Emily Explains: Writing Out Charts

My first stitch dictionary I ever had was Barbara Walker’s Volume II. The endless pages of patterns were eye-opening to me, and the book was perfect because each row was written out stitch by stitch. When I started my job at Berroco, I was introduced to Lesley Stanfield’s The New Knitting Stitch Library of charted knitting stitch patterns. I have always been a pretty visual person so I immediately fell in love with working from a chart. Many of our patterns at Berroco use charts, but if you are not comfortable working from a chart yet do not fear!

If you really love the pattern, you can take a little bit of time before you begin to read the chart and write the pattern out for yourself. This is great practice for better understanding charts and preparing for what you are about to knit.

An example of a chart worked flat. 

Screen Shot 2015-03-03 at 10.41.11 AM
chart knit flat

key

Screen Shot 2015-03-03 at 10.35.07 AM

 

Because this chart is worked flat you would read row 1 from right to left and row 2 from left to right. Pay attention to the chart key. Again, because the chart is worked flat, the symbols mean something different on the right side then they do on the wrong side.

Row 1 would read…

P1, k2, k2tog, yo, k1, yo, ssk, k2.

Row 2 would read…

p1, p2tog tbl, yo, p3, yo, p2tog, p1, k1.

 

Now lets look at an example of a chart worked in the round.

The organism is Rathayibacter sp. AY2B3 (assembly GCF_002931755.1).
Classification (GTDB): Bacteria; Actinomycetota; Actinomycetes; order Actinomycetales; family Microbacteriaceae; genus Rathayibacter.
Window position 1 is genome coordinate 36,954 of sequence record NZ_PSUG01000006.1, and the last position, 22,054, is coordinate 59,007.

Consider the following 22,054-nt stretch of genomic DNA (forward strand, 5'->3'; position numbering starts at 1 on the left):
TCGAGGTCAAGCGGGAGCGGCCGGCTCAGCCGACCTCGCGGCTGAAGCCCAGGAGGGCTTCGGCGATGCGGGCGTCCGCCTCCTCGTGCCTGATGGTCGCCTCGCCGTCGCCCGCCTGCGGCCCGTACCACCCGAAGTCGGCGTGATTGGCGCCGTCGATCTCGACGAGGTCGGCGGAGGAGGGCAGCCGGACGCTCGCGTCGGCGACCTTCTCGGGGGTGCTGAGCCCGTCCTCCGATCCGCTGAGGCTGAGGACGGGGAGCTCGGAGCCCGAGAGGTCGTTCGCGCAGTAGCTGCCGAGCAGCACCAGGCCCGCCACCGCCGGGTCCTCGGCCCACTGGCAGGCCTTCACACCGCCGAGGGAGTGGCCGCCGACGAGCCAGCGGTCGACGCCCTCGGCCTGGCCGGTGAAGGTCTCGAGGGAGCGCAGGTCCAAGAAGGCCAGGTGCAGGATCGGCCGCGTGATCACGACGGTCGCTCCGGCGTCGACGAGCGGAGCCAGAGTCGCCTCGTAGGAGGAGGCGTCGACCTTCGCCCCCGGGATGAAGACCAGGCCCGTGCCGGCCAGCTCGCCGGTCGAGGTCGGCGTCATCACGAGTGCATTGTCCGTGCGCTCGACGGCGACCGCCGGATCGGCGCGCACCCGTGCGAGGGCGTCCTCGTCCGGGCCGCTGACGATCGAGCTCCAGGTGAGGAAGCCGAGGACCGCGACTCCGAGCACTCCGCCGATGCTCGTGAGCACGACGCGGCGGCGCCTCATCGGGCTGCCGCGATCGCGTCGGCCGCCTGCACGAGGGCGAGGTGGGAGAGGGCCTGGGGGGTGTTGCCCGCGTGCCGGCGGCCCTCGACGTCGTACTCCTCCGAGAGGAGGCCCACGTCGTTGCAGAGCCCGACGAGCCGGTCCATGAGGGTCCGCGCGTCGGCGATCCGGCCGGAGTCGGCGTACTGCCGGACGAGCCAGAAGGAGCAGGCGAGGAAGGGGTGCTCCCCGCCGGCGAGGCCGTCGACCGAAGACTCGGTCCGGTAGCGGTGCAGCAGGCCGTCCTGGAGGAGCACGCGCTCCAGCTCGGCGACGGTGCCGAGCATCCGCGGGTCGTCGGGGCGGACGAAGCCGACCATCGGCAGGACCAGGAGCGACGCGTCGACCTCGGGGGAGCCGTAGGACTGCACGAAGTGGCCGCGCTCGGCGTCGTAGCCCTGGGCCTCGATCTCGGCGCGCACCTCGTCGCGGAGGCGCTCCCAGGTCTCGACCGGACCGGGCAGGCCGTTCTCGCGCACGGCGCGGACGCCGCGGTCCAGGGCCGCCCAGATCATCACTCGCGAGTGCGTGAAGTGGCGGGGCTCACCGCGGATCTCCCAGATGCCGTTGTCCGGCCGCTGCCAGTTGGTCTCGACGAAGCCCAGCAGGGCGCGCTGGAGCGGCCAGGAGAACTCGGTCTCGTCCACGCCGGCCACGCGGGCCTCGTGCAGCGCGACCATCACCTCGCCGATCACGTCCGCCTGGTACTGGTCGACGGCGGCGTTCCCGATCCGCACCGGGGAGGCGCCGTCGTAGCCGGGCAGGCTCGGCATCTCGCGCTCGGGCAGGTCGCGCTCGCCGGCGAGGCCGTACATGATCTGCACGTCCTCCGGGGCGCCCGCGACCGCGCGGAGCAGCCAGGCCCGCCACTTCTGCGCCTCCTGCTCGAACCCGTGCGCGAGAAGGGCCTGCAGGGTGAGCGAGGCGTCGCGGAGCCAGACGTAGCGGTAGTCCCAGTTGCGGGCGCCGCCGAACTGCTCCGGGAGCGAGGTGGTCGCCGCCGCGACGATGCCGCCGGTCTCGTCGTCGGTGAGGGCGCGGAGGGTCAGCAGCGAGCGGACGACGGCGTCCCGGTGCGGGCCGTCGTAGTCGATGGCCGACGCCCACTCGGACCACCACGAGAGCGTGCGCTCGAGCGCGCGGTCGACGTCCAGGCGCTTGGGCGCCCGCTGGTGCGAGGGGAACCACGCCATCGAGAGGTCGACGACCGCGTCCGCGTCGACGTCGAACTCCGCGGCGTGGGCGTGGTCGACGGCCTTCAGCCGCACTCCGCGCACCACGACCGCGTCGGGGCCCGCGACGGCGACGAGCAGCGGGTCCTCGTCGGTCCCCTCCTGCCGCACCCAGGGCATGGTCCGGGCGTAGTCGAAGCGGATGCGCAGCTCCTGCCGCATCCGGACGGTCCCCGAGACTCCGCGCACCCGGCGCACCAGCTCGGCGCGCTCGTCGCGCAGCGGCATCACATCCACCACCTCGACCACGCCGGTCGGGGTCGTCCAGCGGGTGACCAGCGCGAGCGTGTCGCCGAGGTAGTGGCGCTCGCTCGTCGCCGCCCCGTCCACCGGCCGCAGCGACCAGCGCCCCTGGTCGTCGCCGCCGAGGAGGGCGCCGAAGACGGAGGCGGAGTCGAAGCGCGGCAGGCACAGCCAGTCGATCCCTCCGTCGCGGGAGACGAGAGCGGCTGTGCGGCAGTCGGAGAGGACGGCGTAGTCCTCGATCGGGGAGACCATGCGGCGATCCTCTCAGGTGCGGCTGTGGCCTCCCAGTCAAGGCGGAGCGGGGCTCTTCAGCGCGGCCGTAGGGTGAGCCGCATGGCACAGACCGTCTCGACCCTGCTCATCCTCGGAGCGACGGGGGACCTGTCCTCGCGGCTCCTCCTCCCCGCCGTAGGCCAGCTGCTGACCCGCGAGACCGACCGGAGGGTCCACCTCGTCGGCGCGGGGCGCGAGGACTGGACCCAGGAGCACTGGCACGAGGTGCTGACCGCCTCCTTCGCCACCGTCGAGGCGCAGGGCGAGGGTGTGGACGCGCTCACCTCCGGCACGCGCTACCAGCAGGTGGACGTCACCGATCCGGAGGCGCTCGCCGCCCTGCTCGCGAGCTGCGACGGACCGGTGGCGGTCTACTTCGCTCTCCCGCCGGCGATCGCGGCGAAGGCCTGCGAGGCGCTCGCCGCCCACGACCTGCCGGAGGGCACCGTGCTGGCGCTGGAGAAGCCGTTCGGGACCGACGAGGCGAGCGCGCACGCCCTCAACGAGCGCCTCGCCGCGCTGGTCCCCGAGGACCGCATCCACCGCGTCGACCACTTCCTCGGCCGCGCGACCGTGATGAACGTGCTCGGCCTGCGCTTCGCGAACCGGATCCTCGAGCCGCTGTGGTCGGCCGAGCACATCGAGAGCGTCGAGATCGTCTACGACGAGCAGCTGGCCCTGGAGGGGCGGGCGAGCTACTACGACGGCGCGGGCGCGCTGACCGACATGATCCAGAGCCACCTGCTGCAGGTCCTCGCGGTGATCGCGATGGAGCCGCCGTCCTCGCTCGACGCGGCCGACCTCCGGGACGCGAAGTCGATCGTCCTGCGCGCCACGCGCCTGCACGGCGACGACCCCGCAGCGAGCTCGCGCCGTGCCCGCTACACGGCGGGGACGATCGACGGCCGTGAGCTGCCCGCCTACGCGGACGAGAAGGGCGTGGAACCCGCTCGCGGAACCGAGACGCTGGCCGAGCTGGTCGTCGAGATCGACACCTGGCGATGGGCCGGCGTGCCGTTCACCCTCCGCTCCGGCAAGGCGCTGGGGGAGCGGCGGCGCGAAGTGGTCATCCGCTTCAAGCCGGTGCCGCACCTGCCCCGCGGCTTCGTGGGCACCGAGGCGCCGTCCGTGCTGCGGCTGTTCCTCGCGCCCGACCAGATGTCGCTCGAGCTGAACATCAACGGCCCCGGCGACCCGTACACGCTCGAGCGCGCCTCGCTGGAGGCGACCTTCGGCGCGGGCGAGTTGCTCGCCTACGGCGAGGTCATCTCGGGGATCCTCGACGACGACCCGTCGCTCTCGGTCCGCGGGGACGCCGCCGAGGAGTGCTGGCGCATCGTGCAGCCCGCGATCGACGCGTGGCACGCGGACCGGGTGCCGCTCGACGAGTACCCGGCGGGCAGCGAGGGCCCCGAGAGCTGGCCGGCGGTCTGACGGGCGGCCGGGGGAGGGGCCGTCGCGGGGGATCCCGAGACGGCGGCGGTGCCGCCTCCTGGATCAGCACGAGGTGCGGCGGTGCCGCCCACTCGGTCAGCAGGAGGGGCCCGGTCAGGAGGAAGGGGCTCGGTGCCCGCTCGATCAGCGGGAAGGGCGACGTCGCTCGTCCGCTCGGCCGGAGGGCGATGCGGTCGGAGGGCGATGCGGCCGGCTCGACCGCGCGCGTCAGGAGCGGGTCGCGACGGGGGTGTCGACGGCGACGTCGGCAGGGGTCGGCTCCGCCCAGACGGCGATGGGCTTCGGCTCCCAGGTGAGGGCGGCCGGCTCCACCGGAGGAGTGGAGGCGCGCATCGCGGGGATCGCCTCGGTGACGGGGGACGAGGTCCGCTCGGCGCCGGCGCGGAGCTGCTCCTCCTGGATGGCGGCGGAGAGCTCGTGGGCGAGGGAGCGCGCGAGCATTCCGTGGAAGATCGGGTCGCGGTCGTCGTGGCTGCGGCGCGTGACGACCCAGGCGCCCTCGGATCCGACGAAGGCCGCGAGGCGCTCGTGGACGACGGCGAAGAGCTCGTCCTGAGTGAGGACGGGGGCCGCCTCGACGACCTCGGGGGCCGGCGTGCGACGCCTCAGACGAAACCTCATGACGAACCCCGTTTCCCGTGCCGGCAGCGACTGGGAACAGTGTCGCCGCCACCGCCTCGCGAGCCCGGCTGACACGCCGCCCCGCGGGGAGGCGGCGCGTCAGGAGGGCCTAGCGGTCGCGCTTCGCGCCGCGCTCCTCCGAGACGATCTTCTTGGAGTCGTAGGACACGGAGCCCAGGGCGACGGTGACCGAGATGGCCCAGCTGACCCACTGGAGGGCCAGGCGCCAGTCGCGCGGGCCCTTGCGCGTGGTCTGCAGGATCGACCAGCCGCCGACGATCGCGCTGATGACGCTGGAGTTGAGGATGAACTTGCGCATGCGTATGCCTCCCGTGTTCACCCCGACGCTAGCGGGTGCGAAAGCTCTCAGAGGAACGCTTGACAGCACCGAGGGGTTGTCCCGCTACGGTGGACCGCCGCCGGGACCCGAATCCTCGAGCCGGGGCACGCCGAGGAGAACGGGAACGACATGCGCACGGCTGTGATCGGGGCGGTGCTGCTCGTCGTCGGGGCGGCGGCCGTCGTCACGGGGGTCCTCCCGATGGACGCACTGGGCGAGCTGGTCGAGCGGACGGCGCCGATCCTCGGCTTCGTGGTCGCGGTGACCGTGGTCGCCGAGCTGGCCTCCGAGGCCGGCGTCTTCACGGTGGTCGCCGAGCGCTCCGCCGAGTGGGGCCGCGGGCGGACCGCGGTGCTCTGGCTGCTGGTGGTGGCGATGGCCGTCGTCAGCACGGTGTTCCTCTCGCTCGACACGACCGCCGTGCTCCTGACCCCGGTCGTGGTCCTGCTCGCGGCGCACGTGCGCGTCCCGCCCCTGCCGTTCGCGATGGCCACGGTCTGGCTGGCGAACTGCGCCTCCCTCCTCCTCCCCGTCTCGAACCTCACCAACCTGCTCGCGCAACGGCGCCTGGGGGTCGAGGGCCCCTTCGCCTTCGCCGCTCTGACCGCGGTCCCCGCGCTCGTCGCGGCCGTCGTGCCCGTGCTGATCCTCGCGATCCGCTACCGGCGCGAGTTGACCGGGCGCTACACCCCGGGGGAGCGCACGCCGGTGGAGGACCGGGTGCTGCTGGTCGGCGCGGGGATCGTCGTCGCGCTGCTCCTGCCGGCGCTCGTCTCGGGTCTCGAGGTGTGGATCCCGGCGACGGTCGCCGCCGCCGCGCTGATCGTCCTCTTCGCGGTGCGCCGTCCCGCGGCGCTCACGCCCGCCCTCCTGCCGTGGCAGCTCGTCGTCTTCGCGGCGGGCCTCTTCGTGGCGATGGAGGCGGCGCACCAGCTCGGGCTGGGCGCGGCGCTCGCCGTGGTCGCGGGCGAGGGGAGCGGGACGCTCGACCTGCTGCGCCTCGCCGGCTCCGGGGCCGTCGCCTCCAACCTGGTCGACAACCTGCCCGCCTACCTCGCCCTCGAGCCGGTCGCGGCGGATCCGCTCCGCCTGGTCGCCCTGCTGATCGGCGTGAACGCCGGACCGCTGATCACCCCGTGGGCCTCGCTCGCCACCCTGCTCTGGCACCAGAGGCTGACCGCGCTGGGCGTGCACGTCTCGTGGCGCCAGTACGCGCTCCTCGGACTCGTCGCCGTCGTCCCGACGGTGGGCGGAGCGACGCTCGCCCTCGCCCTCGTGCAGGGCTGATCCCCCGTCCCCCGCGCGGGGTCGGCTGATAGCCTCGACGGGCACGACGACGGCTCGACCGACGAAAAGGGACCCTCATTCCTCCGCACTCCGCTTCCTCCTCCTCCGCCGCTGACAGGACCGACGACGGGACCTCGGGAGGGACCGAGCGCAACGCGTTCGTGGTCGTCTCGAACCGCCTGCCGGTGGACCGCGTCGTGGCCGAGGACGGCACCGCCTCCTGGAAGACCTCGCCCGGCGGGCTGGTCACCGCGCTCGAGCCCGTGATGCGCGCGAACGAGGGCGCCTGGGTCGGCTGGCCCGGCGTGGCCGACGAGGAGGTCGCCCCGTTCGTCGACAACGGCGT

Screen Shot 2015-03-03 at 10.46.17 AM
chart worked in the round

key

Screen Shot 2015-03-03 at 10.47.36 AM

Because this chart is worked in the round all of the numbers are on the right side of the chart and each round is read from right to left.  You are always looking and working on the right side of the piece.

Round 1 would read…

k1o.

Round 2 would read…

k3, k2tog, yo, k1, yo, ssk, k2

Round 3 would read…

k1o

Round 4 would read…

k2, k2tog, yo, k3, yo, ssk, k1.

If you are new to this approach I recommend patterns with small, manageable charts, like Ivy and Cecelia from booklet #357 Comfort for Baby.

I hope this helps!

Happy Making,

Emily

2 Comments

Leave a Reply

Fill in your details below or click an icon to log in:

WordPress.com Logo

You are commenting using your WordPress.com account. Log Out / Change )

Twitter picture

You are commenting using your Twitter account. Log Out / Change )

Facebook photo

You are commenting using your Facebook account. Log Out / Change )

Google+ photo

You are commenting using your Google+ account. Log Out / Change )

Connecting to %s

%d bloggers like this: